Yale Study Provides Insights into Cause of Abraham Lincoln’s Awkward Gait
A Yale-led study reveals, for the first time, the process by which a particular genetic mutation causes seizures and ataxia, the neurodegenerative disorder believed to have afflicted Abraham Lincoln. The study appears online in the Early Edition of the Proceedings of the National Academy of Sciences.
Spinocerebellar Ataxia Type 5 (SCA5) is an inherited, progressive condition of the central nervous system that typically begins in midlife with loss of coordination of the hands and arms, impaired ability to walk and sometimes slurred speech. Abraham Lincoln, who had an awkward, uncoordinated gait, is believed to have suffered from SCA5.
Earlier studies had identified genetic mutations in the protein beta3 spectrin as the cause of SCA5. In this new study, investigators at Yale, Harvard and the Jackson Laboratories set out to determine how this happens by studying the cellular and molecular consequences of removing beta3 spectrin from the brains of mice.
The research provided the first detailed glimpse into the pathology associated with the loss of beta3 spectrin. Researchers found that without beta3 spectrin, certain key neurotransmitter receptors and transporters fail to assemble properly in the cerebellum and in regions of the brain that involve memory as well as cognitive and other brain functions. These receptors, they discovered, are not lost, just misplaced. As a result, mice lacking beta3 spectrin are ataxic and prone to seizures.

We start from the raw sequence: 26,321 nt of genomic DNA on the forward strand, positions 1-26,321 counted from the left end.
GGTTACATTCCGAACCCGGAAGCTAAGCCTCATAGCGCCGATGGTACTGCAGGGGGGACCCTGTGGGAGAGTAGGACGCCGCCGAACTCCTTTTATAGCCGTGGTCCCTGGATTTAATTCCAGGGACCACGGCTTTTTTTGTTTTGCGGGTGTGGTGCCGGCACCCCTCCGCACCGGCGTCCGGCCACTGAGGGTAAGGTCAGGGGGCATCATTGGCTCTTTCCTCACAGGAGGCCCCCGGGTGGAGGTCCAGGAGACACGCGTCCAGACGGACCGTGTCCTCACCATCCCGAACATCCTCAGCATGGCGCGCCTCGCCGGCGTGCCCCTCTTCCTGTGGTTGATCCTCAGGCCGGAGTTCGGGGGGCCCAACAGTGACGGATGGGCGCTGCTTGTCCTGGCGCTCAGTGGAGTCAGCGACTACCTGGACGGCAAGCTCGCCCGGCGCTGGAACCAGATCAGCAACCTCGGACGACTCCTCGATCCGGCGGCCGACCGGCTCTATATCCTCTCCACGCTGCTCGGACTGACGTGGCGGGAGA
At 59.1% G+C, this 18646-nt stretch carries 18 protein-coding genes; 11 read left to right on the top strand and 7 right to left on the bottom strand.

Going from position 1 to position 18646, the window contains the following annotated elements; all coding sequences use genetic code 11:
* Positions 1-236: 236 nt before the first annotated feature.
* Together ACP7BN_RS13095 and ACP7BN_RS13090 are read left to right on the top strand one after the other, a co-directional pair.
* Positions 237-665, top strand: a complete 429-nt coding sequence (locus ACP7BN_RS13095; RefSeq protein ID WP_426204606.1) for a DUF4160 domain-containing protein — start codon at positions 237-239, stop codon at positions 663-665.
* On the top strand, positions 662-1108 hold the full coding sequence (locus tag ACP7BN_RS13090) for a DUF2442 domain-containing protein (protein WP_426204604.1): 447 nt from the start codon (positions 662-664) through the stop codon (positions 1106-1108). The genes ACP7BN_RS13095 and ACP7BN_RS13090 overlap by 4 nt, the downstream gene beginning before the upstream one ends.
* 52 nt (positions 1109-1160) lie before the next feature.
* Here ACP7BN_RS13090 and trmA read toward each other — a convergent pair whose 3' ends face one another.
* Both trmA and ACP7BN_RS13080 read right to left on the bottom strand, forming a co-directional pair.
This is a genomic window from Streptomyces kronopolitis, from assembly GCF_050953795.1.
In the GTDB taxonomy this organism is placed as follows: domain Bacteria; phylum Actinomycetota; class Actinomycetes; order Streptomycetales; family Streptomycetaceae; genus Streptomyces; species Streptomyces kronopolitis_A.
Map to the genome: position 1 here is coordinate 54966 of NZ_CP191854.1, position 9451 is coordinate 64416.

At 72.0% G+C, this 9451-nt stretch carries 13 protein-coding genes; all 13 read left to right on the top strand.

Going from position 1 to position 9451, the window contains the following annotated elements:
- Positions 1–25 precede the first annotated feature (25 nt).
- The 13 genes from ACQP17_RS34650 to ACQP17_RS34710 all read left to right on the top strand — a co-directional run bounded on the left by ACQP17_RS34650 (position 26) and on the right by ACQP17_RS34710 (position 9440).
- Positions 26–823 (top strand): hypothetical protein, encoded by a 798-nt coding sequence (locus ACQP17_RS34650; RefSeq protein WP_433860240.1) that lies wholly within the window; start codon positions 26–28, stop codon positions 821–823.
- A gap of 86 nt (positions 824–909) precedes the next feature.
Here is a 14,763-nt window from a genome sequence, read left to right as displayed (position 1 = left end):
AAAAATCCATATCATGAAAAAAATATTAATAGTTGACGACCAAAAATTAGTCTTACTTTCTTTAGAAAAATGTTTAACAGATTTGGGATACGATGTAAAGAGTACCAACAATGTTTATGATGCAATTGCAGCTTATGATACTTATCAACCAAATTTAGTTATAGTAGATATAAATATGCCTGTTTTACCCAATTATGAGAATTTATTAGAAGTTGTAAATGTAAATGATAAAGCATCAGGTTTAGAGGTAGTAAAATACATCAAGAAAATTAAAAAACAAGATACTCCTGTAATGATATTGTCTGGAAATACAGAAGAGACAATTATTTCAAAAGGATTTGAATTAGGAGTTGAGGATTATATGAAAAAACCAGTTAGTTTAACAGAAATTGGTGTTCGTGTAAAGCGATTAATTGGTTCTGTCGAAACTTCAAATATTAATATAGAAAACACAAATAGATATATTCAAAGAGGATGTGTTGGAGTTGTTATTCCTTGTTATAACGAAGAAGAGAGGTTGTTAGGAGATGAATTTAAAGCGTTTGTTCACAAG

Senior author Jon S. Morrow, M.D., Ph.D., professor of pathology and molecular, cellular and developmental biology at Yale, says the findings were unexpected. “We were surprised by the selectivity in the loss of certain key neurotransmitter transporters and receptors in the afflicted synapses, which affected the functioning of the cerebellum,” he said. “Given the widespread distribution of spectrins in all cells and tissues, we now suspect that other neurologic diseases, as well as diseases in other organs, may arise from defects in spectrin.”
SCA5 is a genetic disease, so therapies designed to directly target the defect in beta3 spectrin in humans are probably far in the future. However, note the researchers, understanding the precise receptors and transporters affected by the loss of beta3 spectrin may point the way to key molecules in the brain that account for symptoms of the disease, and that may prove to be attractive and readily assessable targets for the development of new therapeutics.
Other authors are Michael C. Stankewich, Thomas Ardito, Lan Ji and Jung Kim of Yale University; Samuel E. Lux of the Children’s Hospital in Boston; Babette Gwynn, Raymond F. Robledo and Luanne L. Peters of the Jackson Laboratory in Bar Harbor, Maine. The study was supported by grants from the National Institutes of Health.